and probably be safe. That's even more the case in the bush where buying
    an emergency Mars Bar and Coke from the servo is a bit tricky.

    If you're going to fart about to get ~1% accuracy, you may as well do as
    good a job as possible.

    Oh, and the sigmonster's telling me it knows the date, and wants an easter
    egg.

    --
    Dave Hughes | [email protected]
    Y'know, I think Jesus had one hell of a lag problem. It
    took him three days to re-spawn... - Chalybeous, /.
     
  10. > This is USENET. What sort of self respecting geek wouldn't nedd/want that
    > sort of accuarcy. I'm disappointed that my bike computer doesn't
    > compensate for changes in rolling circumference due to heat related
    > pressure change...
    >
    > --
    > Brett"Need more significant figures"S



    Ha ha ha ha ha. Geez I'm a dopey bugger

    Wilfred
     
  11. Kingsley

    Kingsley Guest

    On Sun, 16 Apr 2006 00:39:18 +0000, Wilfred Kazoks wrote:

    > Perhaps someone can tell me why it is so important to calibrate the computer
    > to such accuracy?


    Well, what's the point of having a computer at all if
    it's non-accurate?! Just use a piece of string on a map.

    Do you wear a watch? I bet it's like this one:
    http://www.boingboing.net/2006/01/27/watch_displays_cheek.html

    If your wheel measurement is out, every single revolution
    is throwing out the total distance travelled. How do you really
    *know* you deserve that first-1000km-on-tour beer and pizza bender?

    You might eat all that beer an pizza, and only have gone 960km!
    *shame*

    --
    Kingsley Turner,
    (mailto: [email protected])
    http://MadDogsBreakfast.com/ABFAQ - news:aus.bicycle Frequenly Asked Questions
     
  12. TimC

    TimC Guest

    On 2006-04-17, Kingsley (aka Bruce)
    was almost, but not quite, entirely unlike tea:
    > On Sun, 16 Apr 2006 00:39:18 +0000, Wilfred Kazoks wrote:
    >
    >> Perhaps someone can tell me why it is so important to calibrate the computer
    >> to such accuracy?

    >
    > Well, what's the point of having a computer at all if
    > it's non-accurate?! Just use a piece of string on a map.
    >
    > Do you wear a watch? I bet it's like this one:
    > http://www.boingboing.net/2006/01/27/watch_displays_cheek.html


    I WANT!


    It would be most satisfying when someone asks me for the time. I tell
    them, and then they ask, "no really, I need to calibrate my speedo".

    --
    TimC
    Er, RFC 882 put the dot in .com.
     
  13. Spiny Norman

    Spiny Norman Guest

    On Sun, 16 Apr 2006 00:39:18 GMT, "Wilfred Kazoks"
    <[email protected]> wrote in aus.bicycle:

    >Perhaps someone can tell me why it is so important to calibrate the computer
    >to such accuracy?


    It probably isn't that important, certainly not for commuting cyclist
    like me (with the odd Sydney to Gong thrown in) BUT on the other hand
    how time consuming is it to mark the tyre tread with a chalk line or a
    spot of paint, leap on the bike, cycle in a straight line for a couple
    of metres and then measure the distance between the marks left on the
    road/driveway?

    It probably takes longer to read the directions and enter the
    information in the speedo. Though to be honest once I have done it I
    rarely recheck it when I change tyres :(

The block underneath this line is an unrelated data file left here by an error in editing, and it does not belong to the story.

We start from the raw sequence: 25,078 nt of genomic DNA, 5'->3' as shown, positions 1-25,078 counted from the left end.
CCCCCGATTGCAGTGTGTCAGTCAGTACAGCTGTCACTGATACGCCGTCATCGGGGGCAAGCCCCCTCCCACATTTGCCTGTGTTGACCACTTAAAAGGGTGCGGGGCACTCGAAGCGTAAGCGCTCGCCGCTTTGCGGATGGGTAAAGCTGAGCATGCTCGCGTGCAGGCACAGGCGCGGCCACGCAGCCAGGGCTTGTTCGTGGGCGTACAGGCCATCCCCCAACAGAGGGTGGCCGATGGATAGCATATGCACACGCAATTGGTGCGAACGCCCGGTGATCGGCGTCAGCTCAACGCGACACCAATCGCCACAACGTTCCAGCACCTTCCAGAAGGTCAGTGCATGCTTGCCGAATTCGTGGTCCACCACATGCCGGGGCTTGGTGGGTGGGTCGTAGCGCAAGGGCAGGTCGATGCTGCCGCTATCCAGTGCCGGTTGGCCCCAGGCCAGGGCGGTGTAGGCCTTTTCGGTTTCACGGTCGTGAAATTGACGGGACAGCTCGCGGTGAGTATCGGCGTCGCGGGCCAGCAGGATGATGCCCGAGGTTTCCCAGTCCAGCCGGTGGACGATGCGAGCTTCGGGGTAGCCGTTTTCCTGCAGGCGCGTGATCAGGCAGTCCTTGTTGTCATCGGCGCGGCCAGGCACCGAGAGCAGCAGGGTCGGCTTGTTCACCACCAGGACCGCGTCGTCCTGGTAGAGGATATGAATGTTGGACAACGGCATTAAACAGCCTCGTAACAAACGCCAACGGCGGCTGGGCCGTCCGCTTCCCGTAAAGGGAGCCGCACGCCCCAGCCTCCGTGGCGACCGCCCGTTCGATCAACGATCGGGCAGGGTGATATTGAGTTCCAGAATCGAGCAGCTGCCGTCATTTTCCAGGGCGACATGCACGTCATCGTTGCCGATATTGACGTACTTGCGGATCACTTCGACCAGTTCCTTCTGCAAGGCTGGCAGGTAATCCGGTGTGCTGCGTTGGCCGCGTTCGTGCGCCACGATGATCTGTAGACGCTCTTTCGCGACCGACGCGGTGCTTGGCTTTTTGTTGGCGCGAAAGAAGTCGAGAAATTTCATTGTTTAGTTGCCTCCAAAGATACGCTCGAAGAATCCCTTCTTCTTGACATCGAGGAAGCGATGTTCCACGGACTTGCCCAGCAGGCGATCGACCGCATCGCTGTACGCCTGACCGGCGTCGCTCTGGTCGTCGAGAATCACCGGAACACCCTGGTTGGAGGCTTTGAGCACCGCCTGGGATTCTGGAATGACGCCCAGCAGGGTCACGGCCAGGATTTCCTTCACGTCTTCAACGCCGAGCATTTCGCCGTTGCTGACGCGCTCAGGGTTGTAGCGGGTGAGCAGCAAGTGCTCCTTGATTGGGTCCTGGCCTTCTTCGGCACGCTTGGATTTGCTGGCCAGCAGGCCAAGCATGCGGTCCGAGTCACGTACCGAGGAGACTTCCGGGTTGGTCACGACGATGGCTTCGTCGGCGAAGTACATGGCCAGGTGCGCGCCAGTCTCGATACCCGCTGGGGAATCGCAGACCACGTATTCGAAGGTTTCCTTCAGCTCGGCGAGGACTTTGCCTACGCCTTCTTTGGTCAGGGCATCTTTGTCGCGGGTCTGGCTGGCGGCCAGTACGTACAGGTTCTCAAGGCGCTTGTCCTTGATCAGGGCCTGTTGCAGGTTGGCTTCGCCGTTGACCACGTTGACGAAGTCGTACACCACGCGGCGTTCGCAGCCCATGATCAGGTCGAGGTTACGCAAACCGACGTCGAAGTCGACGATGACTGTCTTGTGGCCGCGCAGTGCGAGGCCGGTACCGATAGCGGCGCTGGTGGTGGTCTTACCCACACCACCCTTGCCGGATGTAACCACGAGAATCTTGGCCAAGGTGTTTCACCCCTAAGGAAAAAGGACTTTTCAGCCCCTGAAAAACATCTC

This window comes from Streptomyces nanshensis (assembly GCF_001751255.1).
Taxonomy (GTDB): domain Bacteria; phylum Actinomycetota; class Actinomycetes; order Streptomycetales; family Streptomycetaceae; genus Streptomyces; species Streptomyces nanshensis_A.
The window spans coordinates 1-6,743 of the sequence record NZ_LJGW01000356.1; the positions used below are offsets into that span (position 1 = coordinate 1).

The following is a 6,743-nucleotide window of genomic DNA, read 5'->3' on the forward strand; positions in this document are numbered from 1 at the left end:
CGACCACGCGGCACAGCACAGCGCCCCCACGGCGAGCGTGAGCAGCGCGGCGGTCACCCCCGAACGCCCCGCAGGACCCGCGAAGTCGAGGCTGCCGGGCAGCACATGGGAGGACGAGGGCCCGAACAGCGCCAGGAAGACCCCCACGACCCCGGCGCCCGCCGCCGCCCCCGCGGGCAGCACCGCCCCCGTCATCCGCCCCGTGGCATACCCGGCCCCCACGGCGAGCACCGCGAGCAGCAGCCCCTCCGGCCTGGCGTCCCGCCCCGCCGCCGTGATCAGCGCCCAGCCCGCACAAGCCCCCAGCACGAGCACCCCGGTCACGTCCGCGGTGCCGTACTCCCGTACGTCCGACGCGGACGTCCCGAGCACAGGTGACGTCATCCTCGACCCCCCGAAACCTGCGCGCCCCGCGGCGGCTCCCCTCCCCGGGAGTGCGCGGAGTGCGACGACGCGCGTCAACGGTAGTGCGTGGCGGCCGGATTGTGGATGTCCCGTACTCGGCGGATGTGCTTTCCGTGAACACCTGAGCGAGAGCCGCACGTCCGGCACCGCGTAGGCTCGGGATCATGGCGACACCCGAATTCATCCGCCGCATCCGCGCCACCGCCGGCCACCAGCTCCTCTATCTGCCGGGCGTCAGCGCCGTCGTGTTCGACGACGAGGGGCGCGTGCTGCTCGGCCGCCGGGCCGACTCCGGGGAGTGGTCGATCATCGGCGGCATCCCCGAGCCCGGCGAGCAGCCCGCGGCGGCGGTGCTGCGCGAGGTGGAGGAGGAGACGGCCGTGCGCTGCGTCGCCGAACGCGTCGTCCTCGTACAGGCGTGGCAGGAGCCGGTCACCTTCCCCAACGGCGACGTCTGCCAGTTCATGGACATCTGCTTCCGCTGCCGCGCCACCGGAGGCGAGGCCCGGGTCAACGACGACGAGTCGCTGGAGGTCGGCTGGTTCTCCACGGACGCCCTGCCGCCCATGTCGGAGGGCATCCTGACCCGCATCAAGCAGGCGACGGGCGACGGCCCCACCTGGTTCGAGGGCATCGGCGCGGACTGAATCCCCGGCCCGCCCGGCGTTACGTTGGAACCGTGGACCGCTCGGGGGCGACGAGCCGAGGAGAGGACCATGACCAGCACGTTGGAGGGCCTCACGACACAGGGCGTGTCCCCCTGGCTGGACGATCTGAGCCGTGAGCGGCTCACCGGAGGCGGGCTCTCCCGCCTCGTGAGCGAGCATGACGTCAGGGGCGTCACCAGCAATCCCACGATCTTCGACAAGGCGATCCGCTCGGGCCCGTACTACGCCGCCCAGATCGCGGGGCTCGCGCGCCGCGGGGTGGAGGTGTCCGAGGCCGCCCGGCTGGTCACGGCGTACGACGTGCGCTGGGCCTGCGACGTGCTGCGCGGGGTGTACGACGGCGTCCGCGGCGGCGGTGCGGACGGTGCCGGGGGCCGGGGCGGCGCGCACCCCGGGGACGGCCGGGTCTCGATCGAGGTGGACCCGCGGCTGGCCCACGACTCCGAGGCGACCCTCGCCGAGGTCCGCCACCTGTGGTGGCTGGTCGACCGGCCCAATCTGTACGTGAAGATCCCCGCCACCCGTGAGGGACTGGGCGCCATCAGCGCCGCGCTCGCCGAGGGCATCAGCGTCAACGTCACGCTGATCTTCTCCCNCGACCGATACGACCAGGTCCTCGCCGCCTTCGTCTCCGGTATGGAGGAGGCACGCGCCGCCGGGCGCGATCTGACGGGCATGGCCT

Regards
    Prickles

    Timendi causa est nescire
    This message only uses recycled electrons
     
  14. Tamyka Bell

    Tamyka Bell Guest

    Spiny Norman wrote:
    >
    > On Sun, 16 Apr 2006 00:39:18 GMT, "Wilfred Kazoks"
    > <[email protected]> wrote in aus.bicycle:
    >
    > >Perhaps someone can tell me why it is so important to calibrate the computer
    > >to such accuracy?

    >
    > It probably isn't that important, certainly not for commuting cyclist
    > like me (with the odd Sydney to Gong thrown in) BUT on the other hand
    > how time consuming is it to mark the tyre tread with a chalk line or a
    > spot of paint, leap on the bike, cycle in a straight line for a couple
    > of metres and then measure the distance between the marks left on the
    > road/driveway?

    <snip>
    If that was me, on the MTB, cycling in a straight line for a couple of
    metres could take me a week of practice.

    Tam
     
  15. In aus.bicycle on Tue, 18 Apr 2006 18:01:27 +1000
    Spiny Norman <[email protected]> wrote:
    >
    > It probably isn't that important, certainly not for commuting cyclist
    > like me (with the odd Sydney to Gong thrown in) BUT on the other hand
    > how time consuming is it to mark the tyre tread with a chalk line or a
    > spot of paint, leap on the bike, cycle in a straight line for a couple
    > of metres and then measure the distance between the marks left on the
    > road/driveway?
    >


    I don't know, but I think the therapy needed for someone who can't
    bear to walk a couple of metres but has to ride their bike that
    distance could be time consuming and expensive.

    Zebee
     
  16. KEN SY

    KEN SY New Member

    Joined:
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    This is my second sigma and both have been way out . The first one i ended up finding a straight stretch of road and marked out a 1 km stretch in a new car and rode my bike back and forth adjusting the BC each time untill i got it to match the marked out 1 km on the road and found that to be accurate after about 5 kms back and forth . With my new BC i thought they may have got i right but no , I did the roll out measurement of the wheel and went for a known 50km ride the BC showed that i had travelled 93 kms . When i set the old one up my top speed was a beleivable 43 kmh . Not the 63 that the wheel roll out method comes up with . I also rechecked the measurement incase i had miss calculated it was the same . The way iam going to set it this time is take a GPS and keep adjusting the BC untill i get the speed spot on . Will get back with results ...